I drove out to Ocoee the other day and found myself back in 1988.
Well, not really, but as I had dinner at Bates New England Seafood & Steakhouse, I couldn’t help thinking of when Boston’s Fish House opened in Winter Park. That was when good seafood restaurants were hard to come by in Central Florida, which is odd to think of today considering we’re essentially surrounded by seawater.
It’s even odder that one of the best new seafood restaurants in town was flying its fish in from New England.
So does Bates. And just like Boston’s before it, it features New England specialities like Ipswich or whole belly clams and seafood platters of breaded and deep-fried fish, shrimp, scallops and other things from the sea.
And it’s all done very well.
I couldn’t resist choosing the whole belly clams as part of my Fisherman’s Catch entree. You can get clam strips instead, and that might be a more appealing choice for some. As you can probably guess, whole belly clams have a rather, how shall we say, earthy taste. It will either have you savoring the pungency or asking yourself, “What the heck did those clams eat.” I’m actually not much of a fan, but they’re offered so rarely on local menus that I felt compelled to give them a try. And while it’s a taste I don’t crave — similar to the tomale from lobsters — I can recognize ones that are well prepared, and these were.
So was everything else on the platter, which included sea scallops (cut in half before breading, for some reason), tender-firm shrimp (thank you for removing the tails), and a choice of cod or haddock (I chose the latter). Most people consider the two fish to be interchangeable, and they are quite similar. But they do have differences, and the fact that Bates gives a choice between the two is an indicator of how meticulous they are about their seafood.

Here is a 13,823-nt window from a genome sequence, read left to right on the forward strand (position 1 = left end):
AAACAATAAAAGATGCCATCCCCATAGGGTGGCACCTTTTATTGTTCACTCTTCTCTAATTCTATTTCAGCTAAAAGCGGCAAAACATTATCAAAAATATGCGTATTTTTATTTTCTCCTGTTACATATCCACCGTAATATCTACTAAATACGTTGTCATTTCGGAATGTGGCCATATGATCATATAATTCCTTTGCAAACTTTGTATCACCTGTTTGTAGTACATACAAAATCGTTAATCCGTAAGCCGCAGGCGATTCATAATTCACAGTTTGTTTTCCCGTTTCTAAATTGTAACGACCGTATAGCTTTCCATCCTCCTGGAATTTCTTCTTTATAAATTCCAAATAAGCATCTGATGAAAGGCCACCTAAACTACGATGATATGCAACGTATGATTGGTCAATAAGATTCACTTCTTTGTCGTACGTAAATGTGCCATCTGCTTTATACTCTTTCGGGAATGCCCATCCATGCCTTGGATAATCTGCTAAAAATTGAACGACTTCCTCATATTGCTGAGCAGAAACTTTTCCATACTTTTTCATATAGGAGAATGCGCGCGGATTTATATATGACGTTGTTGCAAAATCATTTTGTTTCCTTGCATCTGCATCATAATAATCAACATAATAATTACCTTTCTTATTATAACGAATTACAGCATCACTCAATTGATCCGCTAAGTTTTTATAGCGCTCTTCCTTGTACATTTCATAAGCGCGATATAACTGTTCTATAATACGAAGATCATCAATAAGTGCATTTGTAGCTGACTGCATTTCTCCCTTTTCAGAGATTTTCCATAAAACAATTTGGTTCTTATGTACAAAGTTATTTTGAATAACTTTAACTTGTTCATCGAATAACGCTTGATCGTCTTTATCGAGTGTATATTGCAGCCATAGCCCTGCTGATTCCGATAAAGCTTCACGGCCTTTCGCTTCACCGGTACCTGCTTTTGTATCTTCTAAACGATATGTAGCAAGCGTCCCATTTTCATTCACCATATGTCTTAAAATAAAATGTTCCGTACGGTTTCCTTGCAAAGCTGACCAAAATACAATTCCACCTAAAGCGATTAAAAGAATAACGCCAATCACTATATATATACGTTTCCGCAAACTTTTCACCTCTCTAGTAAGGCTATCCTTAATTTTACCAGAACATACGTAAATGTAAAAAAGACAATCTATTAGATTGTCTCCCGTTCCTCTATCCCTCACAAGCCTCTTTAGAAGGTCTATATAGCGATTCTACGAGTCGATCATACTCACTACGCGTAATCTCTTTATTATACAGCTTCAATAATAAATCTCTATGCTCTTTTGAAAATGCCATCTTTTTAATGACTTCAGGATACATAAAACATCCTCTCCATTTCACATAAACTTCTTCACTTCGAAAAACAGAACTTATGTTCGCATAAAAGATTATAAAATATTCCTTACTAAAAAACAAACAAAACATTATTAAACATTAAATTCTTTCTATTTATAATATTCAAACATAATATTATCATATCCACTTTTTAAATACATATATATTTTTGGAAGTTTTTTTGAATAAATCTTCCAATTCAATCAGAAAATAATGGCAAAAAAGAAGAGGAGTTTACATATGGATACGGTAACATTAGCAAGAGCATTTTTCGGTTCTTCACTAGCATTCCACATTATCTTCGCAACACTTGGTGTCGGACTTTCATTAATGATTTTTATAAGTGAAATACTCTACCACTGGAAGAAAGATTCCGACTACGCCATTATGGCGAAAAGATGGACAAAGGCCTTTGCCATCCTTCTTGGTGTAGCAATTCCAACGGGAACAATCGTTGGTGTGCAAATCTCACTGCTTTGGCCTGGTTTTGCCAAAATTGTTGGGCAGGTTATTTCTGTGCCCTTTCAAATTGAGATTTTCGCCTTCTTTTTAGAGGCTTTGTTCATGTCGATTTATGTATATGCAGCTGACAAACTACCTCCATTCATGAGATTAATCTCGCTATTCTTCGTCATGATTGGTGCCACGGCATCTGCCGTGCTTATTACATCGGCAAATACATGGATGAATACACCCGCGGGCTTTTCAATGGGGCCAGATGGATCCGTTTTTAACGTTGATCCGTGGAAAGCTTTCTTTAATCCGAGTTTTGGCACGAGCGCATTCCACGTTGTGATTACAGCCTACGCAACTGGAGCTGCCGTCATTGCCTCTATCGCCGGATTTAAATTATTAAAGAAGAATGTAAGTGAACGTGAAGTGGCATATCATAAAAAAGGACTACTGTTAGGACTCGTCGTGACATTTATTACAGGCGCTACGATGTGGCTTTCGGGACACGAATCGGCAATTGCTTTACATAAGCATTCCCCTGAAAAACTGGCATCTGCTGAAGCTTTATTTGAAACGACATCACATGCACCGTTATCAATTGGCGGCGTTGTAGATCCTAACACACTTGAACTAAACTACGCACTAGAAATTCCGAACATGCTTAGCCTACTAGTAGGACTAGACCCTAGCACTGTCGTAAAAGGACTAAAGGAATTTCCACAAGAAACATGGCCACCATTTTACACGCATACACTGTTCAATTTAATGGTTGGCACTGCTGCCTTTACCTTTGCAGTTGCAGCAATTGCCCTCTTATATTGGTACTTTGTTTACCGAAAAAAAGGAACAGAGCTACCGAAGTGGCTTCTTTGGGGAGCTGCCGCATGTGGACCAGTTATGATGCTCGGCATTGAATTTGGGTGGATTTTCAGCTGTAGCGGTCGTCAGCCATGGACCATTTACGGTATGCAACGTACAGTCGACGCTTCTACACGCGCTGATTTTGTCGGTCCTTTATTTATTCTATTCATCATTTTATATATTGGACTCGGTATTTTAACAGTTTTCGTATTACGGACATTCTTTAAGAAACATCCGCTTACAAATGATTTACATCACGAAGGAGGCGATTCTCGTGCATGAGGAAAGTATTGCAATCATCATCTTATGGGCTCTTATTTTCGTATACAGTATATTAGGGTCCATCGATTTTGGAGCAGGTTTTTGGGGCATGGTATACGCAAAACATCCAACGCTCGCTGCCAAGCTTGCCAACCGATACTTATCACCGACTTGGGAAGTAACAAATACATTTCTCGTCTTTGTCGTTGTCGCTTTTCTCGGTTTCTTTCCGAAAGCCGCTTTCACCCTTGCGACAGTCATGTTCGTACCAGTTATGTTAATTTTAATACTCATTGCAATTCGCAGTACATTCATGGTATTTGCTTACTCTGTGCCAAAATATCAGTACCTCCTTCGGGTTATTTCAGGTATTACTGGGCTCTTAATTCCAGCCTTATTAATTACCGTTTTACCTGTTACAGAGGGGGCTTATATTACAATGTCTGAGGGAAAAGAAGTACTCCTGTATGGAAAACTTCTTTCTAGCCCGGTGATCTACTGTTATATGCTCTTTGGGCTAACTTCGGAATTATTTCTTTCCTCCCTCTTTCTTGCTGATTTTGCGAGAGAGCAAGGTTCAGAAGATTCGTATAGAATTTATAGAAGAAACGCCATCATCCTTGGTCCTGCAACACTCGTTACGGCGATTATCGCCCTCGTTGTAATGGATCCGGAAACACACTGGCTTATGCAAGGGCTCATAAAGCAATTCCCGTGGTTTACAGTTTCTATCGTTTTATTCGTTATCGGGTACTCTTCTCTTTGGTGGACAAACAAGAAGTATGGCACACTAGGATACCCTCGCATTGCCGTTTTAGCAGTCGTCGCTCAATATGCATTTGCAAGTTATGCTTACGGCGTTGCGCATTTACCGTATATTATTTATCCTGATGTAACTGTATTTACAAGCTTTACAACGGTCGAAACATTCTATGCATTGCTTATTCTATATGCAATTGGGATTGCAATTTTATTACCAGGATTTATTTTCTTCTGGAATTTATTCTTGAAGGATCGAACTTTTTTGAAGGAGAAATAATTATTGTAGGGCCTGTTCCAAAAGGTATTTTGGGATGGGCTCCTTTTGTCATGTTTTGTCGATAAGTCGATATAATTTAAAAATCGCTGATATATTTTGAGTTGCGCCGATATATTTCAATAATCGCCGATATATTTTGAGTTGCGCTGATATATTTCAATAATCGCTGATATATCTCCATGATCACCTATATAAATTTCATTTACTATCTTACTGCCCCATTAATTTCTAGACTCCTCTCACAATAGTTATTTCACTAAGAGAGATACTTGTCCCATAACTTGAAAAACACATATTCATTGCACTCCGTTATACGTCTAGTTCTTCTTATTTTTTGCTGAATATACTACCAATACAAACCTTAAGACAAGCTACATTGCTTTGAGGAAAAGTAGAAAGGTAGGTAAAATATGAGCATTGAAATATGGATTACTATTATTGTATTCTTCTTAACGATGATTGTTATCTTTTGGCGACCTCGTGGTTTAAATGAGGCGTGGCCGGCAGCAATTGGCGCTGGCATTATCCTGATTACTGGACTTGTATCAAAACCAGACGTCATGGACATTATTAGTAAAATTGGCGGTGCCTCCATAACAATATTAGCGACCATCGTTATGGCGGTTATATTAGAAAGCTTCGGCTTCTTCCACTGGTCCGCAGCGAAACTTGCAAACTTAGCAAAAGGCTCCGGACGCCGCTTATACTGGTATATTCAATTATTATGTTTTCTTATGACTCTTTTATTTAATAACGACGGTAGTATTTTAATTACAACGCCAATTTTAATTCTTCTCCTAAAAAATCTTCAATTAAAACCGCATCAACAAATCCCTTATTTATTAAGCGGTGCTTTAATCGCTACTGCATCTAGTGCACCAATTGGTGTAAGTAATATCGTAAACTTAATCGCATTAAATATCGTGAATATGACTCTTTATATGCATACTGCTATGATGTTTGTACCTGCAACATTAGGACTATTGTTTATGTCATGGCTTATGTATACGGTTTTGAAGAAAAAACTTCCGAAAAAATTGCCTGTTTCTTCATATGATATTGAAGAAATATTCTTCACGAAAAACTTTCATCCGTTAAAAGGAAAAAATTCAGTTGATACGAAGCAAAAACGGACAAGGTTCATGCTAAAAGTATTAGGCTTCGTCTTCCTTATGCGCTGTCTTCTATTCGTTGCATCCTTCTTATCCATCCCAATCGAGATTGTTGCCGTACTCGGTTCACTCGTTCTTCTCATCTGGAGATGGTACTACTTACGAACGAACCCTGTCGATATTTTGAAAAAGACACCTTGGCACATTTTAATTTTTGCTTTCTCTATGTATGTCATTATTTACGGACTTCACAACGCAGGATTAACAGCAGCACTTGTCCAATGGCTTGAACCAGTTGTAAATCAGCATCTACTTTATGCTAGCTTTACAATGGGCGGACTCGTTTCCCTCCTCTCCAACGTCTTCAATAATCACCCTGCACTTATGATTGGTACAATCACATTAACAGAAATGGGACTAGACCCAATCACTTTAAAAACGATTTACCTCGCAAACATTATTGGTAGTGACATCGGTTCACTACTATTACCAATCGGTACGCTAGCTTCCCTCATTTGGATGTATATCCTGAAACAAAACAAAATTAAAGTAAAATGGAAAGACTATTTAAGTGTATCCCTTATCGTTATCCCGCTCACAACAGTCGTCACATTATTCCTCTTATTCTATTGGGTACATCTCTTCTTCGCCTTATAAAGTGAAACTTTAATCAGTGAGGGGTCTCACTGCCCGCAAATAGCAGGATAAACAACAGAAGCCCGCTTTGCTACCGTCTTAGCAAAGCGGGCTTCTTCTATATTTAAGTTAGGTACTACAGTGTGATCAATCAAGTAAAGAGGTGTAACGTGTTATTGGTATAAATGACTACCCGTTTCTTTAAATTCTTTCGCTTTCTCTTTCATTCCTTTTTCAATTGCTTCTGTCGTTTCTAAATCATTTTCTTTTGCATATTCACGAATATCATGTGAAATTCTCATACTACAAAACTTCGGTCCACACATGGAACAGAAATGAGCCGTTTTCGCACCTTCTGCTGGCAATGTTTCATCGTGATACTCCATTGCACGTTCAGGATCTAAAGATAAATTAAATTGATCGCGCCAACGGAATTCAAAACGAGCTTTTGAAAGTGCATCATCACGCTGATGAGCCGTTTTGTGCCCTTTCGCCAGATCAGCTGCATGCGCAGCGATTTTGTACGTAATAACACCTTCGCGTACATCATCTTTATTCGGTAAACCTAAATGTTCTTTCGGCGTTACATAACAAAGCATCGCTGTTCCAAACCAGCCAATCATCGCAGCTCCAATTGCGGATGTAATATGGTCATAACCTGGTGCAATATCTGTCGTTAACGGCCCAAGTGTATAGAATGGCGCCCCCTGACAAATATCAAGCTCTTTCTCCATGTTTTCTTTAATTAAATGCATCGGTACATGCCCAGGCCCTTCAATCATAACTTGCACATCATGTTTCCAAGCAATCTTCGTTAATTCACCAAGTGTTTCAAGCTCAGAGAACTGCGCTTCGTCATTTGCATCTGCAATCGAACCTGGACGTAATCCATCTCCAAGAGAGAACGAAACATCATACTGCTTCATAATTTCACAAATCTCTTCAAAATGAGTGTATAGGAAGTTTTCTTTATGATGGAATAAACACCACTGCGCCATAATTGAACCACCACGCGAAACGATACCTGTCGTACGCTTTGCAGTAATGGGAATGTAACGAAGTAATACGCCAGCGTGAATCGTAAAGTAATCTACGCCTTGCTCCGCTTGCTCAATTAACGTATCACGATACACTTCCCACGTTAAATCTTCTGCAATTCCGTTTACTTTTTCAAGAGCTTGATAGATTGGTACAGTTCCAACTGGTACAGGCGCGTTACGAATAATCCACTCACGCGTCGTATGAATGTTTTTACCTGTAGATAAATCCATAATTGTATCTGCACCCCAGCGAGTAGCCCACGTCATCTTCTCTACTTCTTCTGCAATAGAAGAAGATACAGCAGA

Also, the platter, which also included a stack of fries and onion rings, is only available fried — none of that healthful broiled nonsense here. The presentation is a study of golden brownishness. The breading is delicate and non heavy, and it is deftly fried so that it is crisp instead of oily.
I also had a cup of chowder, or, as it is listed on the menu, Mighty Joe’s Clam Chowder. It was light and unfloury, the way a good chowder should be, with chewy bits of clam throughout. A delicious chowder, even if the $6 charge for the cup size raised an eyebrow. (The Fisherman’s Catch was $25.99.)
Bates features a full bar but the wine list was disappointing. No, let me amend that: there is no wine list. When I asked my server about wine, she said there’s cabernet, chardonnay, merlot. But that’s about your only choice.
I did like my server. She fit right into the casual mien of the place and she was friendly and genuine.
Even better was the young woman at the host stand. She greeted newcomers with a smile, graciously led them to their table and thanked them when they left. Not once did she say “no problem” or “how are you guys?” but rather “you’re welcome” and “good evening.” Restaurateurs would do well to send their hosts out to Bates just to see how this young woman — did she say her name was Morgan? — comports herself.
Bates New England Seafood & Steakhouse (why even bother with the steak when you do seafood so well?) is at 9467 W. Colonial Drive, Ocoee. It is open for lunch Friday through Sunday and for dinner daily. The phone number is 407-930-1136.